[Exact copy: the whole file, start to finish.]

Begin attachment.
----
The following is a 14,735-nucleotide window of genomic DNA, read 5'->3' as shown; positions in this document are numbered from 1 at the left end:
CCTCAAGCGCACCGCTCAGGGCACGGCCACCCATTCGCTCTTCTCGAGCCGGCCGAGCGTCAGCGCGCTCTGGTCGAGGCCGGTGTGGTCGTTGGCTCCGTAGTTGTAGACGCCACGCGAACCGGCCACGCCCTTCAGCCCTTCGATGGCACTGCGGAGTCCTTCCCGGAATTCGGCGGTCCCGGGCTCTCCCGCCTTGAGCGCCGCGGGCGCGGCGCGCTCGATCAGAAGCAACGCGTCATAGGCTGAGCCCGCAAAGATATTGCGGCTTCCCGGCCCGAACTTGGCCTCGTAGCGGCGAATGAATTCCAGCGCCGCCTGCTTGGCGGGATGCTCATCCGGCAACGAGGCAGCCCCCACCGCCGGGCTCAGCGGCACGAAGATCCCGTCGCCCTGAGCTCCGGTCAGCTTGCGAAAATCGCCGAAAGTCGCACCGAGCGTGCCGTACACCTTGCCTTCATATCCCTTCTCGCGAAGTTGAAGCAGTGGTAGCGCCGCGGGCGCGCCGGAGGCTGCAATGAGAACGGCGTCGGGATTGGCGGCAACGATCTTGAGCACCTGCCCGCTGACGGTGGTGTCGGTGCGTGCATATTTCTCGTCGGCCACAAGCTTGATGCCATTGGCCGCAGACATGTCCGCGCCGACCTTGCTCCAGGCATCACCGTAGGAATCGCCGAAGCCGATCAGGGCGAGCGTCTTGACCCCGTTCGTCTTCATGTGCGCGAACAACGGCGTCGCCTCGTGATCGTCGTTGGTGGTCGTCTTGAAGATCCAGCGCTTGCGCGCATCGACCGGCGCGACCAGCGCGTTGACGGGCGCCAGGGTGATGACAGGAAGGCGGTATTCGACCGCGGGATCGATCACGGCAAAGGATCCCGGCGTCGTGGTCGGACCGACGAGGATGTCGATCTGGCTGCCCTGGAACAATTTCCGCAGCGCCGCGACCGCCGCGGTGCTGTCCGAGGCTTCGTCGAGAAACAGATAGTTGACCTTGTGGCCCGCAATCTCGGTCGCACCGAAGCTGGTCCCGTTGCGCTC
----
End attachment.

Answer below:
The following is a 14,735-nucleotide window of genomic DNA, read 5'->3' as shown; positions in this document are numbered from 1 at the left end:
CCTCAAGCGCACCGCTCAGGGCACGGCCACCCATTCGCTCTTCTCGAGCCGGCCGAGCGTCAGCGCGCTCTGGTCGAGGCCGGTGTGGTCGTTGGCTCCGTAGTTGTAGACGCCACGCGAACCGGCCACGCCCTTCAGCCCTTCGATGGCACTGCGGAGTCCTTCCCGGAATTCGGCGGTCCCGGGCTCTCCCGCCTTGAGCGCCGCGGGCGCGGCGCGCTCGATCAGAAGCAACGCGTCATAGGCTGAGCCCGCAAAGATATTGCGGCTTCCCGGCCCGAACTTGGCCTCGTAGCGGCGAATGAATTCCAGCGCCGCCTGCTTGGCGGGATGCTCATCCGGCAACGAGGCAGCCCCCACCGCCGGGCTCAGCGGCACGAAGATCCCGTCGCCCTGAGCTCCGGTCAGCTTGCGAAAATCGCCGAAAGTCGCACCGAGCGTGCCGTACACCTTGCCTTCATATCCCTTCTCGCGAAGTTGAAGCAGTGGTAGCGCCGCGGGCGCGCCGGAGGCTGCAATGAGAACGGCGTCGGGATTGGCGGCAACGATCTTGAGCACCTGCCCGCTGACGGTGGTGTCGGTGCGTGCATATTTCTCGTCGGCCACAAGCTTGATGCCATTGGCCGCAGACATGTCCGCGCCGACCTTGCTCCAGGCATCACCGTAGGAATCGCCGAAGCCGATCAGGGCGAGCGTCTTGACCCCGTTCGTCTTCATGTGCGCGAACAACGGCGTCGCCTCGTGATCGTCGTTGGTGGTCGTCTTGAAGATCCAGCGCTTGCGCGCATCGACCGGCGCGACCAGCGCGTTGACGGGCGCCAGGGTGATGACAGGAAGGCGGTATTCGACCGCGGGATCGATCACGGCAAAGGATCCCGGCGTCGTGGTCGGACCGACGAGGATGTCGATCTGGCTGCCCTGGAACAATTTCCGCAGCGCCGCGACCGCCGCGGTGCTGTCCGAGGCTTCGTCGAGAAACAGATAGTTGACCTTGTGGCCCGCAATCTCGGTCGCACCGAAGCTGGTCCCGTTGCGCTC